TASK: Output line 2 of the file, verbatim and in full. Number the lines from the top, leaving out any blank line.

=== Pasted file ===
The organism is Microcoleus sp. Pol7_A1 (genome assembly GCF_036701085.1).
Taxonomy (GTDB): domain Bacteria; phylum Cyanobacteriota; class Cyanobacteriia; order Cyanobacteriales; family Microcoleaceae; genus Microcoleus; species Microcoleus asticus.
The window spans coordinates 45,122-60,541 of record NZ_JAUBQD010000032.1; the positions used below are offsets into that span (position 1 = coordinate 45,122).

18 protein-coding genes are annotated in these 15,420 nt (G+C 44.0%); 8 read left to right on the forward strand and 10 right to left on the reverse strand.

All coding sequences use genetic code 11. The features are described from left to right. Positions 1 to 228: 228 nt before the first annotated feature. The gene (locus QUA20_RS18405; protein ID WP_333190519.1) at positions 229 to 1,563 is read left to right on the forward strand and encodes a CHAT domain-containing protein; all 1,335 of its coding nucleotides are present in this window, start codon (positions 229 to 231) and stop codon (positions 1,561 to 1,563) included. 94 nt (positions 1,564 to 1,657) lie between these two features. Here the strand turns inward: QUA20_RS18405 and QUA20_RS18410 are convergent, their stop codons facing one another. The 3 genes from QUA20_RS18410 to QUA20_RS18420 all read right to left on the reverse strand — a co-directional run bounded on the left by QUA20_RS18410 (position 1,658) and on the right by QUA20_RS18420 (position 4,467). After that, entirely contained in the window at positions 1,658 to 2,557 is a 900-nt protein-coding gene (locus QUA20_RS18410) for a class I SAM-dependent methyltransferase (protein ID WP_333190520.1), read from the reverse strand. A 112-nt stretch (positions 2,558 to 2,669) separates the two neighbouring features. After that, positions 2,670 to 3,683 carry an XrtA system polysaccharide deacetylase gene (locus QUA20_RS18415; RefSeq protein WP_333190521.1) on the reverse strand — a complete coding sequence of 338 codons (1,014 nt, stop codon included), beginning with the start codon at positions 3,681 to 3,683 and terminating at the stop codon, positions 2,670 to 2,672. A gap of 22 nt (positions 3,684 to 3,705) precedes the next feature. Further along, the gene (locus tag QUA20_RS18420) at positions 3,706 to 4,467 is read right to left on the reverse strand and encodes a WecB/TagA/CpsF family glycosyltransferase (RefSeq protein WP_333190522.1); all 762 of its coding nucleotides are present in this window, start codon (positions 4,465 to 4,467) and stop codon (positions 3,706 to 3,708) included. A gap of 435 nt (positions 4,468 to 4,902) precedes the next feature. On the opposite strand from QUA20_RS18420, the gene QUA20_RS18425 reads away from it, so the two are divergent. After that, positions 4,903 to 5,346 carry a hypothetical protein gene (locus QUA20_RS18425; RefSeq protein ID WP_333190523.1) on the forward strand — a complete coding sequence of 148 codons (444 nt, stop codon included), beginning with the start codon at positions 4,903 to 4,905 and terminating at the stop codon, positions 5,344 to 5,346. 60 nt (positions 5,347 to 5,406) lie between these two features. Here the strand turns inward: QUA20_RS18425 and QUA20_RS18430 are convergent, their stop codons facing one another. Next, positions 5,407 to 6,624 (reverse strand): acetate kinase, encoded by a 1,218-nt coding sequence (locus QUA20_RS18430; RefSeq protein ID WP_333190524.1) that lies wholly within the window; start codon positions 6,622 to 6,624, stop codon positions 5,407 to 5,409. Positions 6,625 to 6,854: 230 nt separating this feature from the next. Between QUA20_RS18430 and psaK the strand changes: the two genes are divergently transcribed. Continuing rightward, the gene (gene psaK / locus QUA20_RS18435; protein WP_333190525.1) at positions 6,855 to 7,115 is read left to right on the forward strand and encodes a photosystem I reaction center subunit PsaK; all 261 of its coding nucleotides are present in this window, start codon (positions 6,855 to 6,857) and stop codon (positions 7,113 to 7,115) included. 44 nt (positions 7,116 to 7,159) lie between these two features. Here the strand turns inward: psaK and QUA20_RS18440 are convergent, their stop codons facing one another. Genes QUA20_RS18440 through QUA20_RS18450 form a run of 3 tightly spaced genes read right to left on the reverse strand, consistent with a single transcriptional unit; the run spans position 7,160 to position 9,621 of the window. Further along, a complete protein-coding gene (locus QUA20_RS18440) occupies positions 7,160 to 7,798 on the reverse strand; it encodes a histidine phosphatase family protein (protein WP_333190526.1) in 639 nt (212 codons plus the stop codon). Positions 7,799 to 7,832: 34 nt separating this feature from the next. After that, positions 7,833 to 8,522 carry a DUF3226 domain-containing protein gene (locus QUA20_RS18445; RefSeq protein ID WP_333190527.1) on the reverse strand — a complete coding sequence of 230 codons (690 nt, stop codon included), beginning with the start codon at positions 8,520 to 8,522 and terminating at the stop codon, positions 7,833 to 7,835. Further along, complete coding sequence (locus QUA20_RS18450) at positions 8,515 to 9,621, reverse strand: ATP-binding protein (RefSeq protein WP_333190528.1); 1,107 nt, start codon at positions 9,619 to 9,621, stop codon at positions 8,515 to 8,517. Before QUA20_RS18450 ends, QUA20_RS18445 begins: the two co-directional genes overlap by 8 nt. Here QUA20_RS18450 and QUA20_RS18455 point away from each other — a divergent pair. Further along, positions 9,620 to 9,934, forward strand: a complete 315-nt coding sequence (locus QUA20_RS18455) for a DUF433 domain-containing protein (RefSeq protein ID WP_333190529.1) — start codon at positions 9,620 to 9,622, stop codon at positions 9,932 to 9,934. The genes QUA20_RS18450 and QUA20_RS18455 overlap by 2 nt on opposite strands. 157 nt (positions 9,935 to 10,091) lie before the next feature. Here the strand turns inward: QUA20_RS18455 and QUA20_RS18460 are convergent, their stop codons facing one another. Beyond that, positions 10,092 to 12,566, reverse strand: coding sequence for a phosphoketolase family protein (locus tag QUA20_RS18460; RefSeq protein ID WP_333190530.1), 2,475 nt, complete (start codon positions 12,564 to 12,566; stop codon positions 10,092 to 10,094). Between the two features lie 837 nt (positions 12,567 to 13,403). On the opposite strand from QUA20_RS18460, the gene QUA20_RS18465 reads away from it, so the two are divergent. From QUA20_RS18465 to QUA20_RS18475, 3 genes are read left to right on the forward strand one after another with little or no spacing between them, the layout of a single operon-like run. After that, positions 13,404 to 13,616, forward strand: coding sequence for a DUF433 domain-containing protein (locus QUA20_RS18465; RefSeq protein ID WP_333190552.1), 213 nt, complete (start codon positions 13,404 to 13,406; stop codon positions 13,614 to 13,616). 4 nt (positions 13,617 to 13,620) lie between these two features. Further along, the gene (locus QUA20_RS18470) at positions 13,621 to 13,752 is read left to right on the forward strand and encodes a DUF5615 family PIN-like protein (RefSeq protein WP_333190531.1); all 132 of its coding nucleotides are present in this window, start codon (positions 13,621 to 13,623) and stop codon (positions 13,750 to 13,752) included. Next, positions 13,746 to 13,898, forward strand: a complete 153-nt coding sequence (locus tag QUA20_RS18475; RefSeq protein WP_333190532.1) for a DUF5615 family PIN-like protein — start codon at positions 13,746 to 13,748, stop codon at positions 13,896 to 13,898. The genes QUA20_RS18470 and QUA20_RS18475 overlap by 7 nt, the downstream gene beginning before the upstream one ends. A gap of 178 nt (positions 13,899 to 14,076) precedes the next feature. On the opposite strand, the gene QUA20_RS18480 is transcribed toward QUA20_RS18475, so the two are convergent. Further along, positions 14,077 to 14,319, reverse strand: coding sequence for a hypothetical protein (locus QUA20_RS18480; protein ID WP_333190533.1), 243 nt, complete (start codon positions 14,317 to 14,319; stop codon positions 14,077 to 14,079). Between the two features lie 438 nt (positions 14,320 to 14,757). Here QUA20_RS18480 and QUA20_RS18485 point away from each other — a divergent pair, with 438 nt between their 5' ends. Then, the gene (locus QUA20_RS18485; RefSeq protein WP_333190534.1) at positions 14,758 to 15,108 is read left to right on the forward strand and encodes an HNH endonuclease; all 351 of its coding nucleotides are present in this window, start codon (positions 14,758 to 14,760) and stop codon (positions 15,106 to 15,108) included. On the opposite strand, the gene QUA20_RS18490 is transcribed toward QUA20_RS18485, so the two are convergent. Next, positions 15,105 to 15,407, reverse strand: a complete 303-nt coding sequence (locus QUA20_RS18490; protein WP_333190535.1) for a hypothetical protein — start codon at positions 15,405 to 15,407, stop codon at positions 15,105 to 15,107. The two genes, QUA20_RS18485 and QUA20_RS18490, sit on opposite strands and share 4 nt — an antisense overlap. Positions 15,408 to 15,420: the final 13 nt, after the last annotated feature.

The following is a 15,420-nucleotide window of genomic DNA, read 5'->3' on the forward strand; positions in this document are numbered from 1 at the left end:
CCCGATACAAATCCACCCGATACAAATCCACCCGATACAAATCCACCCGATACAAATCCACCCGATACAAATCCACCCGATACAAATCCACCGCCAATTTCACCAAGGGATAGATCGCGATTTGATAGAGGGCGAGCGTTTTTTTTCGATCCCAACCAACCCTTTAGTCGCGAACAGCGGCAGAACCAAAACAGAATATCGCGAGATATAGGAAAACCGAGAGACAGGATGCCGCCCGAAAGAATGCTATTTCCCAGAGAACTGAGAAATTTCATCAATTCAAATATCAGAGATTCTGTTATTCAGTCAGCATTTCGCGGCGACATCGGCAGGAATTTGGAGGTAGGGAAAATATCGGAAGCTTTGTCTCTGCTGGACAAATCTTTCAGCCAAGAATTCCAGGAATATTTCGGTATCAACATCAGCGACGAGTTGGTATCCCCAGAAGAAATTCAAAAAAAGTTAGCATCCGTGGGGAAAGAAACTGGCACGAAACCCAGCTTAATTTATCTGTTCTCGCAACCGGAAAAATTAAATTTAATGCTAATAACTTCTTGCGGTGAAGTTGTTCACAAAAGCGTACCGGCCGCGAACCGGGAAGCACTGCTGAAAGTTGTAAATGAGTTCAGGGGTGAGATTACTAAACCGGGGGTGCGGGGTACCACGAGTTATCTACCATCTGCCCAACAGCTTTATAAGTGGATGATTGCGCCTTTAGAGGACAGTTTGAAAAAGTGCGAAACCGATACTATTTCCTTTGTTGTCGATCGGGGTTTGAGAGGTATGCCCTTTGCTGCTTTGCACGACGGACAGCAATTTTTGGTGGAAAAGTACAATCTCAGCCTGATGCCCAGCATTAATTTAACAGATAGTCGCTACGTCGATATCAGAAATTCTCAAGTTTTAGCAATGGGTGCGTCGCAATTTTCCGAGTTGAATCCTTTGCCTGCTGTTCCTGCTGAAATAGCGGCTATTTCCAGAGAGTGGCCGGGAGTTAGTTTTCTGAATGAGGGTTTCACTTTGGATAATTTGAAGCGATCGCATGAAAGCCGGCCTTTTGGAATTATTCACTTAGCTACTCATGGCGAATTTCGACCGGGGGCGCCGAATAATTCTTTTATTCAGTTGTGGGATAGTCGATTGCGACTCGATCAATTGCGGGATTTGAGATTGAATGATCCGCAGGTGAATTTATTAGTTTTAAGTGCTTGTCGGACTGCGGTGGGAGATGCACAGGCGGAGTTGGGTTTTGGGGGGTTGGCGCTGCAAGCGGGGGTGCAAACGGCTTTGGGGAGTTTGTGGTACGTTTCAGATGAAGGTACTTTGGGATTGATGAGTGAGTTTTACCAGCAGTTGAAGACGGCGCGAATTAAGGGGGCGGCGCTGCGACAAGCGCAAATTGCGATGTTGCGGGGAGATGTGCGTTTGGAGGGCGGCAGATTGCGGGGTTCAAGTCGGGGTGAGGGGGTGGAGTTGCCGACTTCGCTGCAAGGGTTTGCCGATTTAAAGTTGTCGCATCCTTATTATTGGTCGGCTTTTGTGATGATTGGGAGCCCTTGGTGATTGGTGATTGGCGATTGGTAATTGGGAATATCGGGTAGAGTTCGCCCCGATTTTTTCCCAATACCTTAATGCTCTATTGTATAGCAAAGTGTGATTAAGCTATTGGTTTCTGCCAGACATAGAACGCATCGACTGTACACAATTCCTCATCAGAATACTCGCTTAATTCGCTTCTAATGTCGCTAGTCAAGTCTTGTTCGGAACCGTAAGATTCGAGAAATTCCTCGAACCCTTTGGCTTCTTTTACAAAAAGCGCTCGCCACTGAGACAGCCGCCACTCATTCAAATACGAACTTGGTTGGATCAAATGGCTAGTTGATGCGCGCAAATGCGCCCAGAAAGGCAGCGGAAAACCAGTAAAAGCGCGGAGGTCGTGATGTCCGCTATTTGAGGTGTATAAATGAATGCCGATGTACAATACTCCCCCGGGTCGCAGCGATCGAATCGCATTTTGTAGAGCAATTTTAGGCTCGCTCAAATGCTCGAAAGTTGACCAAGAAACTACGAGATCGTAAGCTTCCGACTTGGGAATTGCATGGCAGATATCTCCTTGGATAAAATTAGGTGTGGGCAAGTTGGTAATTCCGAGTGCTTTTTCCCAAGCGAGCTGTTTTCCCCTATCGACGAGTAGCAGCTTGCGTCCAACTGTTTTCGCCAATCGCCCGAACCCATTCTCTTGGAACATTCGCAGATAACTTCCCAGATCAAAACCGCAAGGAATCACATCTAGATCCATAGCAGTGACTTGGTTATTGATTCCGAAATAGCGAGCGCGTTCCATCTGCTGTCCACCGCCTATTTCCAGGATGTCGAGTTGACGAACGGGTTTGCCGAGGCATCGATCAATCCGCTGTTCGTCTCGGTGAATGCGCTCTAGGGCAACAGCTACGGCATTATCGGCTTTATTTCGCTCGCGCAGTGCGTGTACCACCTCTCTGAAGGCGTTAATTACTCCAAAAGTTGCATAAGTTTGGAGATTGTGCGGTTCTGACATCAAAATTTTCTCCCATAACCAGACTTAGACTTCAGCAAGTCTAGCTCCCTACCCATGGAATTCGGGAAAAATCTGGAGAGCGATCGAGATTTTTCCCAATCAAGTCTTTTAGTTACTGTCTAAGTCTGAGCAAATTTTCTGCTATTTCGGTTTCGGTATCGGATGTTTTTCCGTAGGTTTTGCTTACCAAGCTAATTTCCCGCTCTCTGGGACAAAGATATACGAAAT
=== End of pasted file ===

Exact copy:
Taxonomy (GTDB): domain Bacteria; phylum Cyanobacteriota; class Cyanobacteriia; order Cyanobacteriales; family Microcoleaceae; genus Microcoleus; species Microcoleus asticus.